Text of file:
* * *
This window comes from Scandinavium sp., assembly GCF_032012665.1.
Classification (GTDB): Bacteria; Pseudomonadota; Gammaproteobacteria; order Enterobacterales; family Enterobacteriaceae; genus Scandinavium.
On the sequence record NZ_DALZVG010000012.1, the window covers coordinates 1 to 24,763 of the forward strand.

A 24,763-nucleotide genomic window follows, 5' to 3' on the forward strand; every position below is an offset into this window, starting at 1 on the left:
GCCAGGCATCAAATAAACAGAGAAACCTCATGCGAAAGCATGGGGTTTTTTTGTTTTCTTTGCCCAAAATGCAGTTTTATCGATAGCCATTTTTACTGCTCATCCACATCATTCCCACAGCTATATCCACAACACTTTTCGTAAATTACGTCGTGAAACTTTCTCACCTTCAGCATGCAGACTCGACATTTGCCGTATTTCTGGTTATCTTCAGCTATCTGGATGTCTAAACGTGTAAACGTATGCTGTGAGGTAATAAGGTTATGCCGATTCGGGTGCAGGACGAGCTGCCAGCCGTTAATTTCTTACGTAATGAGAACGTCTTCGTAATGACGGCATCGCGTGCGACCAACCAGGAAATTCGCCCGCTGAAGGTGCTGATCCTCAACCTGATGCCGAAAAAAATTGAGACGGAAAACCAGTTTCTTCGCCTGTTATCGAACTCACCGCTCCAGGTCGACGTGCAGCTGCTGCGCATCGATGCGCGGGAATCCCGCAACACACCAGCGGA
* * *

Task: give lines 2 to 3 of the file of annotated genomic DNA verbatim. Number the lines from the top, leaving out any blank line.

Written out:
Classification (GTDB): Bacteria; Pseudomonadota; Gammaproteobacteria; order Enterobacterales; family Enterobacteriaceae; genus Scandinavium.
On the sequence record NZ_DALZVG010000012.1, the window covers coordinates 1 to 24,763 of the forward strand.